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The History and Origins of Afternoon Tea: A Fascinating Journey

The History and Origins of Afternoon Tea: A Fascinating Journey
.Considered one of England’s most quintessential customs, it may come as a surprise that afternoon tea is a tradition that is a fairly recent development. Tea drinking customs originated in China during the third millennium BC, but gained popularity in England when King Charles II and his wife, Catherine of Braganza, influenced the English people. Whilst tea drinking has always been known as a way of British life, it was during the mid-19th century that afternoon tea became popular. Whilst afternoon tea is a popular pastime today, read on to find out more about the history of afternoon tea and what has made this pleasant custom so popular. 

The Beginnings of Afternoon Tea

In 1840, it was traditional for lunch and dinner to be served at specific times of the day – something that the Seventh Duchess of Bedford, Anna Marie Russell, had trouble with. Around 4 o’clock in the afternoon, Anna would start feeling hungry – however, the timing of dinner was around 8 o’clock and the gap between the two was enough for Anna to need something in between. She would ask for a tray of bread and butter, cake and tea to be brought up to her room during the late afternoon. Soon enough, this became routine for the Duchess – so much so that she started to invite her friends around to join her. This became a prevalent practice for many upper-class women to take part in, wearing long gowns, hats and gloves to their afternoon tea. It was usually served between 4 and 5 o’clock in the evening.  During the summer months, ladies would take their afternoon tea outside to enjoy the summer weather, which prompted the gentlemen to take part in the tradition. At the time, tea was considered a delicacy only the wealthiest could afford. Having afternoon tea outside was an opportunity to flaunt that they could afford it – some even had their portrait painted with fine china and tea!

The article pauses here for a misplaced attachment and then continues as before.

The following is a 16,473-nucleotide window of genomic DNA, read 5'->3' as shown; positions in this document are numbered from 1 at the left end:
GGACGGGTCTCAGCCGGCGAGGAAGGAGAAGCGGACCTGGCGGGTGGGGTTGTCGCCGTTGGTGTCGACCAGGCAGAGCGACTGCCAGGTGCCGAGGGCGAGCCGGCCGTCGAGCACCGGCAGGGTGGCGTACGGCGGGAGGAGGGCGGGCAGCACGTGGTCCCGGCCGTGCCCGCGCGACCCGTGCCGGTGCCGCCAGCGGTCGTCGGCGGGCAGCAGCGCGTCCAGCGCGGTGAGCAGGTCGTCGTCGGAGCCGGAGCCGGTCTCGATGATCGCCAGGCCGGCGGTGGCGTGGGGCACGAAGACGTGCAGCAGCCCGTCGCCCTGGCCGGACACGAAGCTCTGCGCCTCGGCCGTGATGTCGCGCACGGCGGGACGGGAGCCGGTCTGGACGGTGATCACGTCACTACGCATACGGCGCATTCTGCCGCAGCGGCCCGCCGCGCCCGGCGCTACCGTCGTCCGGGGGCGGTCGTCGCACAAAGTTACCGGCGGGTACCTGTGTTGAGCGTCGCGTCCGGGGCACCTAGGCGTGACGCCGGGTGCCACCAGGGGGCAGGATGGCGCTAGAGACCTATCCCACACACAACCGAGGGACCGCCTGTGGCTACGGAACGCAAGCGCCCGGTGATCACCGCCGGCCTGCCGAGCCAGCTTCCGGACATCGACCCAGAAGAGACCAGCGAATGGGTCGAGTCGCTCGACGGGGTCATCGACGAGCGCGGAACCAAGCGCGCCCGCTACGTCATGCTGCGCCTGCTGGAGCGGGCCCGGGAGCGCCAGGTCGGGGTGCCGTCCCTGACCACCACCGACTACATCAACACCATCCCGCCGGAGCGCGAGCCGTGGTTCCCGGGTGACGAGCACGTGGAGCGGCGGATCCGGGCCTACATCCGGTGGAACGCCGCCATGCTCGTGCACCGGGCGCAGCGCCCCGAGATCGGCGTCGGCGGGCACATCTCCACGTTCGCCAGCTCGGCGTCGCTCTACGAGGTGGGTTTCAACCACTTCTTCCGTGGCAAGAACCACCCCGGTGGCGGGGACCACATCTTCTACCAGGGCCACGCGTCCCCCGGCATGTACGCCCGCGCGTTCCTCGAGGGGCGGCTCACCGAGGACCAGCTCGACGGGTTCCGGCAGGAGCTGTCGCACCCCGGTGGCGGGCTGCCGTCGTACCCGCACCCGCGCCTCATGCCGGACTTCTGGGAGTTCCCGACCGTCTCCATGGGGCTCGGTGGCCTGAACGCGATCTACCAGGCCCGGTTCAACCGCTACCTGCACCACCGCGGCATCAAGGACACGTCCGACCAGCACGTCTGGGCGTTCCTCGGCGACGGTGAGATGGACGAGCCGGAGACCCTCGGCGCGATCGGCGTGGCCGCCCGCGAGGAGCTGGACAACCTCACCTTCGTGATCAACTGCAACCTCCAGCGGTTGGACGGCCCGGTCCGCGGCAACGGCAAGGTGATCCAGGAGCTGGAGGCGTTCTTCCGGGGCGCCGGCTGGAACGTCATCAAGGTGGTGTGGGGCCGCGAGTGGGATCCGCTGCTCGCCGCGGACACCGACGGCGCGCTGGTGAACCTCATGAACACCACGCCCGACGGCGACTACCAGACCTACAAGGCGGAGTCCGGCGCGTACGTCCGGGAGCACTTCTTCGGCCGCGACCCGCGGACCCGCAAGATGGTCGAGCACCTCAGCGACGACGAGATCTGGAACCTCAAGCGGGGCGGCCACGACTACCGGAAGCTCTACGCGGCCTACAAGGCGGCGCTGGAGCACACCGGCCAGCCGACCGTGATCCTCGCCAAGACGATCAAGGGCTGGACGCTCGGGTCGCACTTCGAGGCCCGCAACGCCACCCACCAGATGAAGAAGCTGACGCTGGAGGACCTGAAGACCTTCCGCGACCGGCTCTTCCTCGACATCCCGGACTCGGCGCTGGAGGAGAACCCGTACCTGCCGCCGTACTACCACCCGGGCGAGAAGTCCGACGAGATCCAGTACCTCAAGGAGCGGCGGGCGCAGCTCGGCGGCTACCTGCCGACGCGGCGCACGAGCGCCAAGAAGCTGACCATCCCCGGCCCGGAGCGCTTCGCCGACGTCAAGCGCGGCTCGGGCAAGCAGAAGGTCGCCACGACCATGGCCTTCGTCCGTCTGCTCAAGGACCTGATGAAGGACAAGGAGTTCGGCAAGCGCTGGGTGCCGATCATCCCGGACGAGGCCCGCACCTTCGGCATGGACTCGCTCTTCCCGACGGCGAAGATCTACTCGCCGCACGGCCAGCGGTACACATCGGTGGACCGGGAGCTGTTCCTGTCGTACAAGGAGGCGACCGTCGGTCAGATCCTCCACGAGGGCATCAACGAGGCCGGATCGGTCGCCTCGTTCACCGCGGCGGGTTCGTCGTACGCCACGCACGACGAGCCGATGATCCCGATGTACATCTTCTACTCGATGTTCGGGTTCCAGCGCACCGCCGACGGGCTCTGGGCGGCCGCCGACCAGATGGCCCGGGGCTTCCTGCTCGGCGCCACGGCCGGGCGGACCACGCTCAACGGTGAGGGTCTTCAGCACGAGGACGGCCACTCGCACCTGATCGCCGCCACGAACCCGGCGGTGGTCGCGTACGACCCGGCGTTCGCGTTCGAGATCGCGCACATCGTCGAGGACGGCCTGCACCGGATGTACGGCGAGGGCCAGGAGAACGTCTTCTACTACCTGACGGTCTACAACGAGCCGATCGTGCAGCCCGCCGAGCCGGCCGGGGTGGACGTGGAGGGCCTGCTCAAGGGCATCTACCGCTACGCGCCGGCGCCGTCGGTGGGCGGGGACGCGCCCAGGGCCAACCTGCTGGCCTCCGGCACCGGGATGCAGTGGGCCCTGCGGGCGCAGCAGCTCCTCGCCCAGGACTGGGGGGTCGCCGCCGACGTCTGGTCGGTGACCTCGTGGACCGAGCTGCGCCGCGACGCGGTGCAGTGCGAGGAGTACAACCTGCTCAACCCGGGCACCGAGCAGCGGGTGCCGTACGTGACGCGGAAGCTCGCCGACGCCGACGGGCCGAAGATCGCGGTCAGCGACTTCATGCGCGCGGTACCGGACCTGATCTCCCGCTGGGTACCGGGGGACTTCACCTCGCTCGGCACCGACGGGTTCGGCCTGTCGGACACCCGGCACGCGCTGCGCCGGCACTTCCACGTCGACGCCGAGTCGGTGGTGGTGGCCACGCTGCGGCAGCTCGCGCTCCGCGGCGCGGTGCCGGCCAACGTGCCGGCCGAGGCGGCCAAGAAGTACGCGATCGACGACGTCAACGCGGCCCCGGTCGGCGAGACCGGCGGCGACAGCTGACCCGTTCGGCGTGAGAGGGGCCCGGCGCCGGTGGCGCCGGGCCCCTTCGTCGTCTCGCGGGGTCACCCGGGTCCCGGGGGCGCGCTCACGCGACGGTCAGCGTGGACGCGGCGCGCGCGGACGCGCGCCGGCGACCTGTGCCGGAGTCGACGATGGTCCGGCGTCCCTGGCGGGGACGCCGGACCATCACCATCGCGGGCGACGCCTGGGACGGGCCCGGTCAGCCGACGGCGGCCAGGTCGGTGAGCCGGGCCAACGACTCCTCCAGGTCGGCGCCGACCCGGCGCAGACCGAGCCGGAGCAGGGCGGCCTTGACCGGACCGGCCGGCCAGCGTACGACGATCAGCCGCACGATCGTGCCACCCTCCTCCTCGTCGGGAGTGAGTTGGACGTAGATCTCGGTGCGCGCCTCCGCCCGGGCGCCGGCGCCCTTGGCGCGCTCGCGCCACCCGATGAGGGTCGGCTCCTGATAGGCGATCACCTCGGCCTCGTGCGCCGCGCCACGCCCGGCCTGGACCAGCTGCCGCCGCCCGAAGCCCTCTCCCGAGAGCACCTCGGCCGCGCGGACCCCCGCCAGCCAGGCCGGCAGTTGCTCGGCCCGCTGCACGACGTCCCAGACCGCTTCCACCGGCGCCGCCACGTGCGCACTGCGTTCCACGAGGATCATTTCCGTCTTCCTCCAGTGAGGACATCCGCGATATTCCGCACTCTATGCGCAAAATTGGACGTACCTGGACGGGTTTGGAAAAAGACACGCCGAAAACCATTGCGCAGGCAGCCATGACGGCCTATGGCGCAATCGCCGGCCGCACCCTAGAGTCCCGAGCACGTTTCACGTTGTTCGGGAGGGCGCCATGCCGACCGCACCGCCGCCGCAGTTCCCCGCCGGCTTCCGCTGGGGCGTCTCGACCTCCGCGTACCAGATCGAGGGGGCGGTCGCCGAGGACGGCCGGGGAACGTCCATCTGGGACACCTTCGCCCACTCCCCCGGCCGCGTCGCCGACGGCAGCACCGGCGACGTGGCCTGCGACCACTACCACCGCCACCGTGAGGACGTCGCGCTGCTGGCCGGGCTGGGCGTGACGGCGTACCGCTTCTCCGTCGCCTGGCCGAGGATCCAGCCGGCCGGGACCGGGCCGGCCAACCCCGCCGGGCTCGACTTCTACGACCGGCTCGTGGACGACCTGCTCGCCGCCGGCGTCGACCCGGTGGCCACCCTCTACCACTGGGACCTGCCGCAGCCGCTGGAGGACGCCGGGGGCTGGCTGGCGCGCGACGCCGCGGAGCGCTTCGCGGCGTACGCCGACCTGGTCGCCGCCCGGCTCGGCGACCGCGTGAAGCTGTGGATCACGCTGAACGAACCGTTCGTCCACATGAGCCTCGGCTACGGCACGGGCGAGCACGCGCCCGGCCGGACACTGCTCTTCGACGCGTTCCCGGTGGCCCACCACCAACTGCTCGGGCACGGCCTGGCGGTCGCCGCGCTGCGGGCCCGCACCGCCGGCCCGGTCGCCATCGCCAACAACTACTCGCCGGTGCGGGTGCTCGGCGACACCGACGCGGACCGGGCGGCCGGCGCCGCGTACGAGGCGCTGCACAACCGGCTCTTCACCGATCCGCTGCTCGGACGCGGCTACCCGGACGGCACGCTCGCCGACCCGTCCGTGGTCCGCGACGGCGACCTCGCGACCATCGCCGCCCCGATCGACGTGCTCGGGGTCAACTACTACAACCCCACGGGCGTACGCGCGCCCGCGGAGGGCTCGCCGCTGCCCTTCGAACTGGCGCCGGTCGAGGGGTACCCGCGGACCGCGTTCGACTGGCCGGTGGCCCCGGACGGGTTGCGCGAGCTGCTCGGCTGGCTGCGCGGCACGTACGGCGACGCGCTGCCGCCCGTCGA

What did Afternoon Tea Consist of?

One of the most prominent items on the menu (which we still include today), was cucumber sandwiches. Most of what was on the menu is still there today, with most restaurants, hotels and cafes offering a very traditional afternoon tea. This may include small sandwiches with a wide number of fillings and savoury pastries, alongside sweet cakes, scones with cream and jam and of course – tea! If you’re looking at a traditional Victorian experience for your afternoon tea, we’d recommend including a glass of sherry or claret. For sandwiches, you could consider anchovies, beef tongue or even sardines! Of course, there’s no afternoon tea without the cake. Lords and ladies loved an excuse for extra tea and cake throughout the day – a seed cake was the sweet of choice, alongside almond and Madeira cakes. And we can’t forget the classic Victoria Sponge, which Isabella Beeton quoted as being ‘seasonable at any time.’

Afternoon Tea Today

Today, afternoon tea is saved for a special occasion. It has gained popularity with friends and family looking to celebrate an occasion or catch up with friends in a calm and relaxing environment. Of course, some also take the opportunity to have afternoon tea at home. Afternoon tea is the perfect way to unwind and destress, whilst catching up with friends and family. The menu of afternoon tea barely differs from that of the 1840s – however, in Victorian times, afternoon tea was something light before dinner. Nowadays, it can be something greater and more fulfilling, depending on what type of afternoon tea you go for. 

Afternoon Tea at The Boars Head

The fascinating history behind afternoon tea has given us what it is today. At The Boars Head, we offer afternoon tea in our glorious hotel bar, so you can stay with us and relax in a luxurious style! With sandwiches, cakes and an English Breakfast tea, there’s no better way to spend your weekend or holiday. We serve our afternoon tea from Thursday to Saturday, 2 – 5 pm from just £16.50pp! If you’d like to find out more about what we have to offer, contact us today or you can book a table for you and your family or friends. We’ll see you there!
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Allergens and Intolerance

This website is to be used as a a best faith effort to inform you of our allergen and intolerance policy,  and may not be 100% accurate, or may be out of date at the time of reading, you should always advise your server on any dietary requirements, including intolerance & allergies. All our dishes are prepared in our kitchens where allergens are present. We therefore cannot guarantee that all our dishes are free from traces of allergens.

You must assess your own level of risk, based on your personal circumstances before consuming any of our food or drink.